On the way to the police station Morris Reubens took a gold watch and chain out from his clothing and said 'This is what you want. I own I robbed him. I did it in the street. I went back indoors and said to my young brother 'I think he will be all right in a couple of hours.'. I left him in the street'.

When the police later searched the house they found a bent and bloody knife hidden behind a gas stove which Marks Reubens admitted was his.

They were both convicted of his murder although it was thought that their punishments might have been differentiated on the grounds that Marks Reubens alone had struck the fatal blow. However, it was also heard that Morris Reubens had begun the attack and that by holding the stick that he had had at the thin end, it was quite capable of inflicting a fatal blow.

The prosecution at the trial said that although Marks Reubens had stabbed William Sproull, it was their submission that if two persons were acting together in any violence with a common purpose, such as a robbery, each was then responsible for the acts of the other, in pursuance of that purpose.

It was also heard that the attack had been planned and carried out in Morris Reubens's house and that he had taken the opportunity to steal his watch as he either lay dying or was dead. It was also noted that Morris Reubens had also been living with a prostitute for upwards of two and a half years and the police report stated that there could be little doubt that he had been guilty of many other robberies with violence. It was said that the shambok that he habitually carried with him was admirably adapted for an attack on a drunken man with a view to robbing him. It was also thought that his example had something to do with Marks Reubens adopting the same means of livelihood.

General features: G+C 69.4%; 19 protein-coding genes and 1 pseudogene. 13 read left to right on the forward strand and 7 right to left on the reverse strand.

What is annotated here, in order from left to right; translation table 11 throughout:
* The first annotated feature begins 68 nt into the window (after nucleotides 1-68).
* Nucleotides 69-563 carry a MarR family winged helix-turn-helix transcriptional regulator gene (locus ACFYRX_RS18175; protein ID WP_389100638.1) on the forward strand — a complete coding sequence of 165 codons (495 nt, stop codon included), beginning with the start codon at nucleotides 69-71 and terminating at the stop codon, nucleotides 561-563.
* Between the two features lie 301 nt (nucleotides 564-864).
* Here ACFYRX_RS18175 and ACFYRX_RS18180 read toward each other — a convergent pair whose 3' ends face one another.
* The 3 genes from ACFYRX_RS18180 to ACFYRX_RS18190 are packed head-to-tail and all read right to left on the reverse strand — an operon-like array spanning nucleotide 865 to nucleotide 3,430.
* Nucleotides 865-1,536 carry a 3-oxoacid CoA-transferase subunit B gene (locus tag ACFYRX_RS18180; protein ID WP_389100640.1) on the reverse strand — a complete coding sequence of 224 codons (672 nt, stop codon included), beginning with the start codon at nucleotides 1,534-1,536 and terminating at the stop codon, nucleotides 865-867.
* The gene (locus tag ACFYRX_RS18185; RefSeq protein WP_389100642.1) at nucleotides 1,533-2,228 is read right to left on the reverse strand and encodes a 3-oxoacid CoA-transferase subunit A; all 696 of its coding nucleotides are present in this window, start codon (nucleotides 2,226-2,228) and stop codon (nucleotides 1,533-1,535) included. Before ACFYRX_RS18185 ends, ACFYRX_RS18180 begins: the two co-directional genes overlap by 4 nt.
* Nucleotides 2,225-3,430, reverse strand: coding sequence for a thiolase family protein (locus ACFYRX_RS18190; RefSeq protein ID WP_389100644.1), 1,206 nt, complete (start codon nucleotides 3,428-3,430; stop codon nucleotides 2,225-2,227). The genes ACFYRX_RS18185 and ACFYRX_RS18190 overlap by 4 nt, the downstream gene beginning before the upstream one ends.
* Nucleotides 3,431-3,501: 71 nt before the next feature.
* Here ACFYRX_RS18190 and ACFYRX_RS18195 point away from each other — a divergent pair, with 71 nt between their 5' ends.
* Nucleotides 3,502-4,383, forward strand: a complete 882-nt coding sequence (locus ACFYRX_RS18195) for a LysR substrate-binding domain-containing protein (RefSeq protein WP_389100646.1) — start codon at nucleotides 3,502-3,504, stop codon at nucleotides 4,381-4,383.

The police report noted that in cases of this type it was the last thing that the robbers wanted for their victims to die. It stated that if they could rob their victims and then get them out of the house alive there was very little risk of a prosecution, whereas if the victim was killed then detection was almost certain. The police report attached a list of similar robbery cases in the previous 12 months which stated that in most, if not all cases, no proceedings were possible. It was also noted that in one case a robbery was committed at the very same address, 3 Rupert Street, in the previous December 1908 at which time Morris Reubens and his girlfriend had been occupying the same room, number 13, and that the girl was the only prostitute in the house. The report noted that in that case sufficient evidence was not forthcoming and no proceedings were taken. It was also noted that the list of similar robberies represented only a very small proportion of robberies of that kind committed. It was said that in some of the other cases the victims complained to the police but could give no particulars whatever and that in the remainder nothing ever came to the ears of the police at all.

The police report stated that it would be most unfortunate if anything were done to lessen the deterrent affect that the convictions and sentences might have on the hundreds of others that were making their livelihood in the same way that Morris Reubens and Marks Reubens had been. The police report concluded that both men richly deserved their fate.

When Morris Reubens and Marks Reubens were in the dock at their trial they were said to have snivelled and cried. It was said that at the close of counsel's speech Morris Reubens groaned and sobbed loudly and apparently swooned and the case was more than once interrupted by his sobbing.

Most of Rupert Street does not exist today but was parallel to Leman Street between Hoper Street and Alie Street roughly following what is today called Stable Street, however, Stable street is offset to the east by 5-10 metres.

see Manchester Courier and Lancashire General Advertiser - Saturday 24 April 1909

see National Archives - HO 144/911/178428, CRIM 1/112/4

see Illustrated Police News - Saturday 01 May 1909